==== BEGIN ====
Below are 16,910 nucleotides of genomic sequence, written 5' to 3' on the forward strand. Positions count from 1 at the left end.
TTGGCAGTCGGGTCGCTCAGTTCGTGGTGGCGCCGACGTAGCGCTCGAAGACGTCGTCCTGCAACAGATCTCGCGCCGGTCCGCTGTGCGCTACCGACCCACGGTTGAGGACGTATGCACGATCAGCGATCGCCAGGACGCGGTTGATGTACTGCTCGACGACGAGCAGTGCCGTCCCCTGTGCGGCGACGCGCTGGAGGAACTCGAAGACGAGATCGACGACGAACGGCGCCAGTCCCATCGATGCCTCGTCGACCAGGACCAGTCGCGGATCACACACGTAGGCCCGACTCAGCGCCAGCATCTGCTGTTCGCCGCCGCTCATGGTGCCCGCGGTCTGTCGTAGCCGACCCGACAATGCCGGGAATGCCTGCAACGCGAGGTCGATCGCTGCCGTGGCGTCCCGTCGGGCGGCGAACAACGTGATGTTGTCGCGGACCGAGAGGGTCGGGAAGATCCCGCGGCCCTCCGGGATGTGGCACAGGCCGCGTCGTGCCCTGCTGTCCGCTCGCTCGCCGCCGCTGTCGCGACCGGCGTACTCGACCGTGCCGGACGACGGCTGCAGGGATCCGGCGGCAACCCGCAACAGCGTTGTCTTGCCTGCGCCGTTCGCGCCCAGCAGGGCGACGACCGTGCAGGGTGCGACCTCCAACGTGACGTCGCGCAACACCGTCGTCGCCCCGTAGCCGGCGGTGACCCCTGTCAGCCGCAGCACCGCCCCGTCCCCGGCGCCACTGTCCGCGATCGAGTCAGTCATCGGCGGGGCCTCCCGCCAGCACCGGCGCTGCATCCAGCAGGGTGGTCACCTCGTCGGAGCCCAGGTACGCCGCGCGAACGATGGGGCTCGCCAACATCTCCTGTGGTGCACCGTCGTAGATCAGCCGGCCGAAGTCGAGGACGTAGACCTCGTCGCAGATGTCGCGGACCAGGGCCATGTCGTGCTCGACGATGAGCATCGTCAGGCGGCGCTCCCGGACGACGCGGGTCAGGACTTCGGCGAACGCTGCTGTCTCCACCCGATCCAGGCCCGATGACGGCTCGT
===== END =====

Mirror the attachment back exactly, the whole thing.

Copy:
Below are 16,910 nucleotides of genomic sequence, written 5' to 3' on the forward strand. Positions count from 1 at the left end.
TTGGCAGTCGGGTCGCTCAGTTCGTGGTGGCGCCGACGTAGCGCTCGAAGACGTCGTCCTGCAACAGATCTCGCGCCGGTCCGCTGTGCGCTACCGACCCACGGTTGAGGACGTATGCACGATCAGCGATCGCCAGGACGCGGTTGATGTACTGCTCGACGACGAGCAGTGCCGTCCCCTGTGCGGCGACGCGCTGGAGGAACTCGAAGACGAGATCGACGACGAACGGCGCCAGTCCCATCGATGCCTCGTCGACCAGGACCAGTCGCGGATCACACACGTAGGCCCGACTCAGCGCCAGCATCTGCTGTTCGCCGCCGCTCATGGTGCCCGCGGTCTGTCGTAGCCGACCCGACAATGCCGGGAATGCCTGCAACGCGAGGTCGATCGCTGCCGTGGCGTCCCGTCGGGCGGCGAACAACGTGATGTTGTCGCGGACCGAGAGGGTCGGGAAGATCCCGCGGCCCTCCGGGATGTGGCACAGGCCGCGTCGTGCCCTGCTGTCCGCTCGCTCGCCGCCGCTGTCGCGACCGGCGTACTCGACCGTGCCGGACGACGGCTGCAGGGATCCGGCGGCAACCCGCAACAGCGTTGTCTTGCCTGCGCCGTTCGCGCCCAGCAGGGCGACGACCGTGCAGGGTGCGACCTCCAACGTGACGTCGCGCAACACCGTCGTCGCCCCGTAGCCGGCGGTGACCCCTGTCAGCCGCAGCACCGCCCCGTCCCCGGCGCCACTGTCCGCGATCGAGTCAGTCATCGGCGGGGCCTCCCGCCAGCACCGGCGCTGCATCCAGCAGGGTGGTCACCTCGTCGGAGCCCAGGTACGCCGCGCGAACGATGGGGCTCGCCAACATCTCCTGTGGTGCACCGTCGTAGATCAGCCGGCCGAAGTCGAGGACGTAGACCTCGTCGCAGATGTCGCGGACCAGGGCCATGTCGTGCTCGACGATGAGCATCGTCAGGCGGCGCTCCCGGACGACGCGGGTCAGGACTTCGGCGAACGCTGCTGTCTCCACCCGATCCAGGCCCGATGACGGCTCGT